Century Marks

Century Marks

Welcome mat

Two Italian organizations, one Catholic and one Protes­tant, are working cooperatively to bring 1,000 refugees from Lebanon and Mo­roc­co to Europe. Their aim is to help refugees avoid the often deadly voyage by sea and to undermine the human trafficking business. These organizations are covering the entire tab, including travel expenses, refugees’ visas, and resettlement and legal aid expenses. The program is looking for the most vulnerable refugees: mothers alone with children, the elderly, and the sick. The ecumenical venture is being presented to the European Union as a model for other countries (NPR, February 15).

Custom urns

In 2014 Pete Saari, who was working in the 3-D printing industry, read about the increase in cremation. Thinking that the urns sold by funeral establishments showed no creativity, he and a partner started Foreverence, which custom designs urns and produces them on a 3-D printer. The custom designs have ranged from a replica of a red 1971 Chevrolet Chevelle convertible to a replica of the space shuttle Columbia, which holds the ashes of a former NASA engineer. Cost on average for a customized urn is $2,500 (StarTribune, January 30).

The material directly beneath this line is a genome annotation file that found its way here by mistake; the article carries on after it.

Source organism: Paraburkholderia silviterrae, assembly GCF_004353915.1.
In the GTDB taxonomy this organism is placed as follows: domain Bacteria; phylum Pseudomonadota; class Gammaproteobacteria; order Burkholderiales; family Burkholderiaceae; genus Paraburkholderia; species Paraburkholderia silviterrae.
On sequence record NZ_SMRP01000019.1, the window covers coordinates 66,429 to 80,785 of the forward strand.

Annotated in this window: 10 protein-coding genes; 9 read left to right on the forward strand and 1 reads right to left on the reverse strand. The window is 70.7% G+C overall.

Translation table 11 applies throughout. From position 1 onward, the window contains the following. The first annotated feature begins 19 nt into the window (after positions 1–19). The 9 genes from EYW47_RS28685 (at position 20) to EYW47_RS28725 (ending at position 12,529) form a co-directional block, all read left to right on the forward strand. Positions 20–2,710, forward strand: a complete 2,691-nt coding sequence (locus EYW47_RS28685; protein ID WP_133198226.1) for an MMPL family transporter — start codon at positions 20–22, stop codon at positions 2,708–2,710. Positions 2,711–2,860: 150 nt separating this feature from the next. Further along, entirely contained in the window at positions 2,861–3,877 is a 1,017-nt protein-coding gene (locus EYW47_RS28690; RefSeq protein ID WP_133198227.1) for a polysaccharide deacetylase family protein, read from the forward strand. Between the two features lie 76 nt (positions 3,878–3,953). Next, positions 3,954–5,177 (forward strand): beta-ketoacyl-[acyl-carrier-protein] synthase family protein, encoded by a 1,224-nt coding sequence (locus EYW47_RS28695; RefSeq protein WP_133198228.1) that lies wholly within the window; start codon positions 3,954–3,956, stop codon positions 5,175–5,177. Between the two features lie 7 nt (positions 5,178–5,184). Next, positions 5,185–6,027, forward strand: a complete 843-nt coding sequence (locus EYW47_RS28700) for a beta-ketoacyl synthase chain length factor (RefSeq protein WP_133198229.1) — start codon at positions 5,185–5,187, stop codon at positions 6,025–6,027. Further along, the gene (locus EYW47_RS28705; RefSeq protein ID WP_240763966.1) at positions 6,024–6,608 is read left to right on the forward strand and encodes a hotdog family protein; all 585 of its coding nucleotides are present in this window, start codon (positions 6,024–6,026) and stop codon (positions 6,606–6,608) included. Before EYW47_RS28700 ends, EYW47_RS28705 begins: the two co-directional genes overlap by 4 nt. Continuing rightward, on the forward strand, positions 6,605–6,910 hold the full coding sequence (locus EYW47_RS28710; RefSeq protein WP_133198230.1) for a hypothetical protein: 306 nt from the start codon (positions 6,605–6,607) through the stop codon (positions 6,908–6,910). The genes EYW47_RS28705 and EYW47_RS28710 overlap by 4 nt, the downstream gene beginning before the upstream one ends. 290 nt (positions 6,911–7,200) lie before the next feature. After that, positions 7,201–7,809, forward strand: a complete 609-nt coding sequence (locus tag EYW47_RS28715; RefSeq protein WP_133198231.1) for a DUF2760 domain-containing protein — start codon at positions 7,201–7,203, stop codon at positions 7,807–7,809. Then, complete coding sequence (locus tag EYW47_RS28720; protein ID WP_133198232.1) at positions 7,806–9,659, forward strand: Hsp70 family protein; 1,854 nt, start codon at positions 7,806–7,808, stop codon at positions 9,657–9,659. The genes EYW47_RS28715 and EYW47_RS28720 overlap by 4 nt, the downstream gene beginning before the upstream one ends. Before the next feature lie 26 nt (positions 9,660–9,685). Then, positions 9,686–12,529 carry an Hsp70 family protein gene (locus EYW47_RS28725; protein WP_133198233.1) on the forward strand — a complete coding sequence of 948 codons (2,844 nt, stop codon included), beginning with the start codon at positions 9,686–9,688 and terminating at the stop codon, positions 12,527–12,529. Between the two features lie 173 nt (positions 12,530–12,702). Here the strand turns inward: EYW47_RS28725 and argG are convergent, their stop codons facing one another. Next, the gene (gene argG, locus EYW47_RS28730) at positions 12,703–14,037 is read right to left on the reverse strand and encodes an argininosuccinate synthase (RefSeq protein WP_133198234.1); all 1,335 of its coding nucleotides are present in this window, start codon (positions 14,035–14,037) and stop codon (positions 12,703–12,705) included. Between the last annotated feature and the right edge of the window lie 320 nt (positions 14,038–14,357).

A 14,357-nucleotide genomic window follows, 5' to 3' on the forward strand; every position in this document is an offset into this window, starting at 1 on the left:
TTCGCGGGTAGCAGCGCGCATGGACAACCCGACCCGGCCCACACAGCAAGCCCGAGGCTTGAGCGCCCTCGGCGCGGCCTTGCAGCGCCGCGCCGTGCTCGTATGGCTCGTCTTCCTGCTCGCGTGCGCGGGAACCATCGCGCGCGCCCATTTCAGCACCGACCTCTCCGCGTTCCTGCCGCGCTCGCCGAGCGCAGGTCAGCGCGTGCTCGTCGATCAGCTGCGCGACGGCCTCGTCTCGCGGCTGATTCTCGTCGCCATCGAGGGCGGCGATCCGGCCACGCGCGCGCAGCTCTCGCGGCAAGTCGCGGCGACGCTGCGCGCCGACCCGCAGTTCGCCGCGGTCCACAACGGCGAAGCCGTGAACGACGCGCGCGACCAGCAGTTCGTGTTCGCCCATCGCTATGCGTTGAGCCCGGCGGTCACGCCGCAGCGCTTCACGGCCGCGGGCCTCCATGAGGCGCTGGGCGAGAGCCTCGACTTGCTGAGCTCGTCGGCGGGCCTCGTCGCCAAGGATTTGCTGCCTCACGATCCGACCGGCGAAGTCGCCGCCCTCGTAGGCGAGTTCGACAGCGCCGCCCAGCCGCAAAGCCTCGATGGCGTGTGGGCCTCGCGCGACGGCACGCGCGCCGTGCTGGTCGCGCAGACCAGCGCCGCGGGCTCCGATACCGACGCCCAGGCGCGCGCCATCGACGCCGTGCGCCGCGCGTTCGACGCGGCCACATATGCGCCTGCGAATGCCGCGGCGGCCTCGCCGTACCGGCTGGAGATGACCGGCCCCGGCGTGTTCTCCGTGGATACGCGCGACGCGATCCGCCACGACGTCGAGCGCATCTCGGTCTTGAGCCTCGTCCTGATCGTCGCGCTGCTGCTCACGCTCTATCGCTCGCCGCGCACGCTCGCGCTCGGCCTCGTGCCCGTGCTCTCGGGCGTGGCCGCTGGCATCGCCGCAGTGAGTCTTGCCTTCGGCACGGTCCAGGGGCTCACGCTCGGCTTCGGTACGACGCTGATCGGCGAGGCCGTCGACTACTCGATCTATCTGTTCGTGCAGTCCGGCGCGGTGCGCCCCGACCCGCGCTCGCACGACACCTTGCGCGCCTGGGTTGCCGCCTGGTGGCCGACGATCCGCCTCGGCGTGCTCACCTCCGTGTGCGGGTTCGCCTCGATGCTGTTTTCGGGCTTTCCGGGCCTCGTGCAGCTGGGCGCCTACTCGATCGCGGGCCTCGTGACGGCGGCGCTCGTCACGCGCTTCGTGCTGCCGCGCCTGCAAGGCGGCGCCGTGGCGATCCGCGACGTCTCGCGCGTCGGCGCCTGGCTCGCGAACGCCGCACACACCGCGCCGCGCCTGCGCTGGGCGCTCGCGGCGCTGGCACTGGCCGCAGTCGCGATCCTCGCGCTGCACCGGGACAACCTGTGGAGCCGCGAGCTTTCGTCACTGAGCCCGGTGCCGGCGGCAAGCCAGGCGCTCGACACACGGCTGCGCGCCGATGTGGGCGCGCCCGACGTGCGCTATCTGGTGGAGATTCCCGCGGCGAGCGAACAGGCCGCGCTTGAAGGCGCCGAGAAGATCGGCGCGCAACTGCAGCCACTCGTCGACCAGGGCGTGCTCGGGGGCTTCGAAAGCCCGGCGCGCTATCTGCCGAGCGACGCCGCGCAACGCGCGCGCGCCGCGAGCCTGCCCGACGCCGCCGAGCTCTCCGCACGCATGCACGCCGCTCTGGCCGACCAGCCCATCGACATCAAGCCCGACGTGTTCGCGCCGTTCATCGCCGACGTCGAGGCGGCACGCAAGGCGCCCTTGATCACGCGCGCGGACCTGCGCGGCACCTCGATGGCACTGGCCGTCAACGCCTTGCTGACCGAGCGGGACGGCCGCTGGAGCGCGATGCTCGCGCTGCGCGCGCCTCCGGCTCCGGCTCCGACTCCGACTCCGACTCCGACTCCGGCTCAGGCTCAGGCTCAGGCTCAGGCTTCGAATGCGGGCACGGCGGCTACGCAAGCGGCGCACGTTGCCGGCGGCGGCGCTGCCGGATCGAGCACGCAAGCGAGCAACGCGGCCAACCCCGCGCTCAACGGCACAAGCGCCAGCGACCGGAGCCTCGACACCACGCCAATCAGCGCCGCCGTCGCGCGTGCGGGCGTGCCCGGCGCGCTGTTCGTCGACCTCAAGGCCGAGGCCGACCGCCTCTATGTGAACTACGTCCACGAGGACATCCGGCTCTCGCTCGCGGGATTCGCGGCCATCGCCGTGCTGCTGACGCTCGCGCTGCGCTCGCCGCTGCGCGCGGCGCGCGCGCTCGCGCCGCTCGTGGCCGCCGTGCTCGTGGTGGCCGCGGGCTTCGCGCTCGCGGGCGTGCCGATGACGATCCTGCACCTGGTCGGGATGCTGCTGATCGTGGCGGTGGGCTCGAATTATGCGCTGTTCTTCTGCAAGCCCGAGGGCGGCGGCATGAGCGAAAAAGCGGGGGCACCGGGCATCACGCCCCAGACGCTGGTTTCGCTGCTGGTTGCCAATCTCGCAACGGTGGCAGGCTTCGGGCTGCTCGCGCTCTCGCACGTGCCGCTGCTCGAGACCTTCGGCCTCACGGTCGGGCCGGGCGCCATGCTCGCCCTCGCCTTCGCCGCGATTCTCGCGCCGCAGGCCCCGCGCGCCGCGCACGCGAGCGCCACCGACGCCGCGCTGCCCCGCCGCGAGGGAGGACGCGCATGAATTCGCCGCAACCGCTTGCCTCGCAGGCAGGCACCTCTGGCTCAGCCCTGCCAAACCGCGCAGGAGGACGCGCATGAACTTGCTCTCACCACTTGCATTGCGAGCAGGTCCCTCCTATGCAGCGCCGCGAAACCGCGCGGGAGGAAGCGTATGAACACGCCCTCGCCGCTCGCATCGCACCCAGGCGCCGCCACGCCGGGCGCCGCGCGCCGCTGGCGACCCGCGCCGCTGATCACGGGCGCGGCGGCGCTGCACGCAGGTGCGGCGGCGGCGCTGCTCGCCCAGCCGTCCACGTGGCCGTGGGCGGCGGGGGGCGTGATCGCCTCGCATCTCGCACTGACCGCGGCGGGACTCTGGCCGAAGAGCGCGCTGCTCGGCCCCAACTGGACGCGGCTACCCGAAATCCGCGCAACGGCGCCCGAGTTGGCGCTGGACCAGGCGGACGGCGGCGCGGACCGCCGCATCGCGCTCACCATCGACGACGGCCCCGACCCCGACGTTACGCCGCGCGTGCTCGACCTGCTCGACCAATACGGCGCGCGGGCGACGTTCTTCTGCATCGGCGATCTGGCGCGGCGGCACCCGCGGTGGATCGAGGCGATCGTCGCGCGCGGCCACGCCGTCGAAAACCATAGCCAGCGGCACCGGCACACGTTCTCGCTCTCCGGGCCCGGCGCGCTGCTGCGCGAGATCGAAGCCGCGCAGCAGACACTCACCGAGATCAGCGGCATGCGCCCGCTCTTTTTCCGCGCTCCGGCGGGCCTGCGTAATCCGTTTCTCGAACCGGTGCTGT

Counterterrorism

Yasmin Mulbocus, formerly a recruiter for radical Islam in her London neighborhood, became disillusioned with jihadism when she overheard her daughter say it was OK to kill non-Muslims. She has joined a network of former extremists working to counter terrorism. Focusing on young women drawn toward ISIS in Syria, Mulbocus organizes “interfaith cafes” where women can talk about issues of faith. She has developed an unlikely friendship with an American woman who used to be a white supremacist (Christian Science Monitor, March 7).

What golden age?

The prospect of returning to better times is a familiar meme among politicians, but economist Carol Boyd Leon points out that a hundred years ago manufacturing workers put in an average of 55 hours each week on jobs that were 30 times more dangerous than today. It was a feat for people to reach old age; if they did, there was no Social Security to support them, and poverty rates among the elderly were very high. The infant mortality rate was much higher: 10 percent of infants died in their first year compared to one in 168 today. Food was much less varied and more expensive. The average American ate almost as much lard as chicken. Housing was smaller and more crowded, and four times as many people rented compared to today (Atlantic, February 11).

Mercy bus

The Catholic diocese of Salford in the United Kingdom has found a new way of taking the church to the people. Priests riding a double-decker bus dubbed the Mercy Bus will make themselves available to hear confessions or talk to people. The idea was inspired by Pope Francis, who before becoming pontiff held open-air masses in the poorest areas of his home country of Argentina. The pope has bestowed his blessing on the new venture (Catholic Herald, January 29).